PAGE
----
It’s not a secret that many users of portable music players—whether phones, dedicated music devices, PDAs, or whatever—listen to music and other material at high volume. The reasons are simple: as people take these devices out into the everyday world, they try to drown out the sound of everything around them to focus on their music. And drowning out trains, cars, buses, co-workers, and even air circulation systems can require a lot of volume. So users turn up their music players…then turn them up again. And again.
At a conference in Brussels this week, the EU Scientific Committee on Emerging and Newly Identified Health Risks has presented findings that somewhere between five and 10 percent of all portable music player users are risking permanent hearing loss just from listening to music for an hour a day over a period of five years. Prolonged exposure can lead to hearing loss and ringing, called tinitus, for which there is no cure.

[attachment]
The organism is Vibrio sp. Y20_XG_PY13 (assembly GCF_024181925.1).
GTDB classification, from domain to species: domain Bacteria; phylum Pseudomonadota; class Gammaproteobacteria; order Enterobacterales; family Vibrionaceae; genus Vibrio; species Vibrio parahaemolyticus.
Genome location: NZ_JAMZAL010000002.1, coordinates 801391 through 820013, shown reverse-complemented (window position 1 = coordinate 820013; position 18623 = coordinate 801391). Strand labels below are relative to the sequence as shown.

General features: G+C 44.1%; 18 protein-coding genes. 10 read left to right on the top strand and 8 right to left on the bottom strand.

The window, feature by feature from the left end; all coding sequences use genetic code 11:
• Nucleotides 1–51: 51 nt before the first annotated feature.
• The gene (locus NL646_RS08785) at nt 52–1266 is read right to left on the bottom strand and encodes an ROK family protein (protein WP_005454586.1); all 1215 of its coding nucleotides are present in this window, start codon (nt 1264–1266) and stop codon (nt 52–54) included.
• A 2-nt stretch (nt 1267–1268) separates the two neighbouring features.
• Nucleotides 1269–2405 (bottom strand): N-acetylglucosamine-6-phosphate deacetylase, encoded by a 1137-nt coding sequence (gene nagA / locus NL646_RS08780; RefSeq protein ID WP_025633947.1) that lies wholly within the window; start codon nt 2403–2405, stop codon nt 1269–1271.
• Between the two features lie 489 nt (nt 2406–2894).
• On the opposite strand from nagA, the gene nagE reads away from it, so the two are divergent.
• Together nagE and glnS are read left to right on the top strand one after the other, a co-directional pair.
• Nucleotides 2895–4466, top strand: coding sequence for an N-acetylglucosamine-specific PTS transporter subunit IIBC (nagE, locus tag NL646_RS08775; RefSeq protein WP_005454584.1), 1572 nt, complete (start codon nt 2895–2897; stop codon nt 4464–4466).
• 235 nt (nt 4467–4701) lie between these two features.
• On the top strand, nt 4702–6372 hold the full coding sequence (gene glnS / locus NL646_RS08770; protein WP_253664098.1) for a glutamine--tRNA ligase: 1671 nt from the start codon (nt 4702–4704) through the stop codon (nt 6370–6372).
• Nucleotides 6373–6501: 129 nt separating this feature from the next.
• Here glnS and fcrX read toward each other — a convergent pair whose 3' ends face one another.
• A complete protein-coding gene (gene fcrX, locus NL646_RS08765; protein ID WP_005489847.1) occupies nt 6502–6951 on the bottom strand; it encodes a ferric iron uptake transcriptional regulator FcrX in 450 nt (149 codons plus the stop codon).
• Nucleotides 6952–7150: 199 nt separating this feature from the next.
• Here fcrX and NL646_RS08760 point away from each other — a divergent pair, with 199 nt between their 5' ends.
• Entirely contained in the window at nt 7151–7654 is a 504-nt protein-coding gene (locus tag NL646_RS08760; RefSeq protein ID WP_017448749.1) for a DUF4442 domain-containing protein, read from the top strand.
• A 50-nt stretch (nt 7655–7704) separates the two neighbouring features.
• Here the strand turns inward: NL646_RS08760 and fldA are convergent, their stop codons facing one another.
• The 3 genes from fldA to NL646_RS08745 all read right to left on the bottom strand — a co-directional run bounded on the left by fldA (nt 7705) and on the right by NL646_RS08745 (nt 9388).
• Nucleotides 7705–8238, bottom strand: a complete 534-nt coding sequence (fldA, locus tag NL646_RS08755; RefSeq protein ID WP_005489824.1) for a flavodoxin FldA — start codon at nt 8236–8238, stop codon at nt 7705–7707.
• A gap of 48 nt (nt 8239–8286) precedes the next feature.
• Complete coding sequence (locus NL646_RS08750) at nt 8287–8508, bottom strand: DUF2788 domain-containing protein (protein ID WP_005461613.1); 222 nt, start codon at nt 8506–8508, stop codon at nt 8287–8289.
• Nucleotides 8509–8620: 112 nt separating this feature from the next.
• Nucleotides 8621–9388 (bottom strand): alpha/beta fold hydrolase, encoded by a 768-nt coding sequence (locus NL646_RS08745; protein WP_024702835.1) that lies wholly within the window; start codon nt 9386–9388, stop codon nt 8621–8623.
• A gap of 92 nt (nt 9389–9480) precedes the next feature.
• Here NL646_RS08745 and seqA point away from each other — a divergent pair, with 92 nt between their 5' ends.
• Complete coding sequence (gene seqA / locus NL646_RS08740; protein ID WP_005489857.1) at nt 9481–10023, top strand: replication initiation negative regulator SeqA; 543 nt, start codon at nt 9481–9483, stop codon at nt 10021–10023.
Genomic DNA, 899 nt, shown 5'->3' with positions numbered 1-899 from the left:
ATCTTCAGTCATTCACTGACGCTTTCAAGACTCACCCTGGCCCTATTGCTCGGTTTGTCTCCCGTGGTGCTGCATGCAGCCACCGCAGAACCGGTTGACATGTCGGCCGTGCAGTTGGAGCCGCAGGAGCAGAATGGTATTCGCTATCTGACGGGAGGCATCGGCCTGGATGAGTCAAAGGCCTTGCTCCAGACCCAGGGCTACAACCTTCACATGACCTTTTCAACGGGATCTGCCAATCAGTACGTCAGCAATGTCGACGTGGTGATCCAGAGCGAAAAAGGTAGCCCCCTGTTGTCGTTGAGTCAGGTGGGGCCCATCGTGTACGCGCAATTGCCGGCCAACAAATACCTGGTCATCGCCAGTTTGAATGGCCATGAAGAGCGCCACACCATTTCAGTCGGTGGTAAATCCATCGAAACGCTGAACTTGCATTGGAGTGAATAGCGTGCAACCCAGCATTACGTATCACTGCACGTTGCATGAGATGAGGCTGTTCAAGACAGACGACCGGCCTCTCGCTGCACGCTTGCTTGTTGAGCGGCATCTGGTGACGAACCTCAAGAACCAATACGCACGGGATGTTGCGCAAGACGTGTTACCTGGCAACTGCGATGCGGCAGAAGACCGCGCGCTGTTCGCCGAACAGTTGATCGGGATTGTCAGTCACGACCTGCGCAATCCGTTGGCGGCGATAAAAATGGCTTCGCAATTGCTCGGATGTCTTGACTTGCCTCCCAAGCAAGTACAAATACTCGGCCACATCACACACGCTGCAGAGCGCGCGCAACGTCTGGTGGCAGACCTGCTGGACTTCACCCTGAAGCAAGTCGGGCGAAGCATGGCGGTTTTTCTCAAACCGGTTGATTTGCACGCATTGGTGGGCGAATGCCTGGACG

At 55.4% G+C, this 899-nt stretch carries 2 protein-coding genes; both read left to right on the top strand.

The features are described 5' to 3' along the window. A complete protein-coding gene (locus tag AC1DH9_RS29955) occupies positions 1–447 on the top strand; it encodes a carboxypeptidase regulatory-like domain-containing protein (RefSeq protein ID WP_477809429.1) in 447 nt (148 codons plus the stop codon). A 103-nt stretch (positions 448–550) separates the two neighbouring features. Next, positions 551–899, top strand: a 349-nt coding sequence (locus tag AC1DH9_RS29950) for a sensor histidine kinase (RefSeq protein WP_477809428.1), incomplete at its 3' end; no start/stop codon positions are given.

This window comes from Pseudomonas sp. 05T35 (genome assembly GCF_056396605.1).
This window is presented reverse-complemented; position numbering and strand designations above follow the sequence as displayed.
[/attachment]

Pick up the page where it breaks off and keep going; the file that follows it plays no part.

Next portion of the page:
The conference, organized by the European Commission, is looking at possible ways to mitigate the risk, such as displaying warnings on players’ screens or setting limits on devices’ output volumes.
The committee has published a report of the common risks associated with personal music players. Generally speaking, listening to music at levels below 80db is considered safe.
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